-- GRIZZMAN ...[''''']

View Dennisgrosen's profile


10880 posts in 3355 days

#6 posted 11-06-2012 10:35 PM

congrat´s with both your new shop and new bench Mads
know how you have lusterd for this since you packed the old shop
but you will have tooo many visitors that comes to look at the giraf in the Gallerie
to be able to make anything beside coffee for them …......... :-)

take care

View ksSlim's profile


1290 posts in 3130 days

#7 posted 11-06-2012 10:37 PM

Thanks for the tour.
Old fashioned hold fasts were more readily made from “short pieces” of material.
Hammer weld preformed “shorts” together.

Gongrats on the new work space.

-- Sawdust and shavings are therapeutic

View Brit's profile


7609 posts in 3083 days

#8 posted 11-06-2012 10:44 PM


So happy for you Mads. I can’t wait to see that shop with all of your wonderful tools on display. With that warm fire burning away, there won’t be any stopping you now.


-- Andy - Old Chinese proverb says: "If you think something can't be done, don't interrupt man who is doing it."

View Doe's profile


1420 posts in 3070 days

#9 posted 11-06-2012 10:48 PM

Congratulations! If you listen carefully, you can hear the cheers from Canada. It’s a beautiful shop and you absolutely deserve the very best. I hope you have many happy years working in it.

With fondest best regards, Doe

-- Mother Nature talks, I try to listen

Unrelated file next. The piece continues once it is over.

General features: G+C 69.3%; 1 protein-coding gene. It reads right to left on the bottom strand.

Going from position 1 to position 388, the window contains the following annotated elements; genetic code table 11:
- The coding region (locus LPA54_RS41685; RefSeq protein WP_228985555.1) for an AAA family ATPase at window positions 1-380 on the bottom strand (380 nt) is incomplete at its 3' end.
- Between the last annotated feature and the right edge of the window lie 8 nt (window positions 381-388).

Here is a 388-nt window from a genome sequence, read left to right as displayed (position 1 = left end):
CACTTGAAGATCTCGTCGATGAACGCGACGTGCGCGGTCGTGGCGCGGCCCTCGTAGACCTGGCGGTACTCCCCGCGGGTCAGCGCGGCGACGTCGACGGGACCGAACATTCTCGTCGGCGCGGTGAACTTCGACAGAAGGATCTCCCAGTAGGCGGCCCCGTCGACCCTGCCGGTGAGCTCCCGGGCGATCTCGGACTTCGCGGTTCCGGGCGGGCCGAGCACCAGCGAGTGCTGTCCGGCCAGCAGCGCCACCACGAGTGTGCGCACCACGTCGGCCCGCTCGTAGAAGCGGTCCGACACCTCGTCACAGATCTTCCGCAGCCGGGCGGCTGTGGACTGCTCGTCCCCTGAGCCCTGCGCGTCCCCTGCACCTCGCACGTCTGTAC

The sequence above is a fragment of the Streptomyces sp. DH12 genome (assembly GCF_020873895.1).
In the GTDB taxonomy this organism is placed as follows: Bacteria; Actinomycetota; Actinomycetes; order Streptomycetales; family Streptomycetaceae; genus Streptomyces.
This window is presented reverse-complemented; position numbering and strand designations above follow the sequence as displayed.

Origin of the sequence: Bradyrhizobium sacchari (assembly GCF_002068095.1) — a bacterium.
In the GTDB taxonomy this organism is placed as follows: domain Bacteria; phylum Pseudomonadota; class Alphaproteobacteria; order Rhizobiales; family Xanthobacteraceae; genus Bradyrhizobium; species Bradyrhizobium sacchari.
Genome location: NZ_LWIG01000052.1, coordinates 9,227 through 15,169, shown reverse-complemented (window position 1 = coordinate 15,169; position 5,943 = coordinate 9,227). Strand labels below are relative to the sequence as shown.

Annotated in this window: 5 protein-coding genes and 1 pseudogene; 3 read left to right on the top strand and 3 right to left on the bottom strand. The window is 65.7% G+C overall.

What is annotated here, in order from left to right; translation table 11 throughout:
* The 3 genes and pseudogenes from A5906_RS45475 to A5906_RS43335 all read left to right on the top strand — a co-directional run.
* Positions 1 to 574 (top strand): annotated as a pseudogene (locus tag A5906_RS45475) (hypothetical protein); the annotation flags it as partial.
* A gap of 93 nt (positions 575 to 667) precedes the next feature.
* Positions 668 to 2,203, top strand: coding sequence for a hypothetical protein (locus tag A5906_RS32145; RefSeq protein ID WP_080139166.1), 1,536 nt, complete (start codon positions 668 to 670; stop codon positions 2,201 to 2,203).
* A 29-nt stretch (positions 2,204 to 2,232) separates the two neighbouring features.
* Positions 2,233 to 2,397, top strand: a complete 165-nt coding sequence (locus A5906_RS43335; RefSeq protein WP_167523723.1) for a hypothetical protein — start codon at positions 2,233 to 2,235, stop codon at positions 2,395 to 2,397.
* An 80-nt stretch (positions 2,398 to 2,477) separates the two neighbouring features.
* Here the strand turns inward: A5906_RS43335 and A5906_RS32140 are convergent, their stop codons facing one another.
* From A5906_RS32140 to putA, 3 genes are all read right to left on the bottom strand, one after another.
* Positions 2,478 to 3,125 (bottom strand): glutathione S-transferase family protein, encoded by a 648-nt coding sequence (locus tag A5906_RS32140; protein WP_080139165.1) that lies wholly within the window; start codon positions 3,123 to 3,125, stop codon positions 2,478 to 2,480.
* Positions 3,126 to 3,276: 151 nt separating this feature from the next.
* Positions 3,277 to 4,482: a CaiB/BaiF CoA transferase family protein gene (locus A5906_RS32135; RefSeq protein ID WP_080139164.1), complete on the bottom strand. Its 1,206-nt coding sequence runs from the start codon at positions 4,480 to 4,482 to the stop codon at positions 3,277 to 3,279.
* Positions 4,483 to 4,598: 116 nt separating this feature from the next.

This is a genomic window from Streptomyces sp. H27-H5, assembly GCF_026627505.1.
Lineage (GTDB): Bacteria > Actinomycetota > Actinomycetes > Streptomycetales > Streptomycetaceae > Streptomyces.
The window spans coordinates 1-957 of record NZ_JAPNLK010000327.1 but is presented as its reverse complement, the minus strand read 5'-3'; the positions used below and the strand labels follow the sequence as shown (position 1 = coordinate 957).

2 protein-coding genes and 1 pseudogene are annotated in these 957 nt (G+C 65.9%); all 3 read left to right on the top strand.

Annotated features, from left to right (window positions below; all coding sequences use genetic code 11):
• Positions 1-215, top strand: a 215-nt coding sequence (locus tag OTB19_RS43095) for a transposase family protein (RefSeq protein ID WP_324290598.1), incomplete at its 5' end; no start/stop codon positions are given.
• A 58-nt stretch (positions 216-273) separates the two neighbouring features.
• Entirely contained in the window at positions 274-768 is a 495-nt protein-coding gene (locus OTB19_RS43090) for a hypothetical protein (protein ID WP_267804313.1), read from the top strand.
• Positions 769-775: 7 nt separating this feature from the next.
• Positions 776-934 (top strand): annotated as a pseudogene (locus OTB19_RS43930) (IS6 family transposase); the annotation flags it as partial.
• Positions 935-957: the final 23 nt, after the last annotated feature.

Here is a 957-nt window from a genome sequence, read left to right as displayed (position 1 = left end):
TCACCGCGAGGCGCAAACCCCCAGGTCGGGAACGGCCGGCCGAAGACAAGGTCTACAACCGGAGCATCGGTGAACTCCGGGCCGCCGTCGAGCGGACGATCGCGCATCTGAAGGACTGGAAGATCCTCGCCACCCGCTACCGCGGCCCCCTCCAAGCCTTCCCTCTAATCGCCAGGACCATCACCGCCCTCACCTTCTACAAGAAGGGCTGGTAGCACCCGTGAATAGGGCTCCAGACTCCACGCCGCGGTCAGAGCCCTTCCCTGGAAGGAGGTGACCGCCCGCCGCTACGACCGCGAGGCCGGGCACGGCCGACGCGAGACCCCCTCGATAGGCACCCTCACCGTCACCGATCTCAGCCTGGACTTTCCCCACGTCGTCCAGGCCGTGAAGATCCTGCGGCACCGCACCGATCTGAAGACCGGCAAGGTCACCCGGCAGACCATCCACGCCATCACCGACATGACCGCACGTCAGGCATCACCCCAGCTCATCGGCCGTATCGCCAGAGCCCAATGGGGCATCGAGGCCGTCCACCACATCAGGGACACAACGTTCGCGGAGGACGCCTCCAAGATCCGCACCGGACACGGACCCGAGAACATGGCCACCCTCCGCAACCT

View JamesVavra's profile


304 posts in 3556 days

#10 posted 11-06-2012 11:15 PM

Congratulations Mads.

View meikou's profile


115 posts in 3875 days

#11 posted 11-06-2012 11:38 PM

Congrats mate. Are you going to start making items to sell?

View Roger's profile


20965 posts in 3044 days

#12 posted 11-06-2012 11:44 PM

Congrats Mads. I know you’ll be happy

-- Roger from KY. Work/Play/Travel Safe. Keep your dust collector fed.

View Sodabowski's profile


2385 posts in 3073 days

#13 posted 11-06-2012 11:45 PM

Whoaaaa you finally have the shop you need and deserve! :D

-- Thomas - Pondering the inclusion of woodworking into physics and chemistry classes...

View peteg's profile


4435 posts in 3063 days

#14 posted 11-06-2012 11:47 PM

Fabulous mads, it ooooozzzzzes a “creativity” from days gone by to match your inboard love for sharing History with us all.
Got the feeling this is going to be the start of a whole new & exciting era for you my friend.
Can’t wait to see what comes out of the woodwork from these walls.
The look on your face says it all ::: ))))))

-- Pete G: If you always do what you always did you'll always get what you always got

View littlecope's profile


3071 posts in 3742 days

#15 posted 11-06-2012 11:49 PM

Good News it is my Friend, Congratulations to You!!
I look forward to your bench and your shop’s metamorphosis… :)

-- Mike in Concord, NH---Unpleasant tasks are simply worthy challenges to improve skills.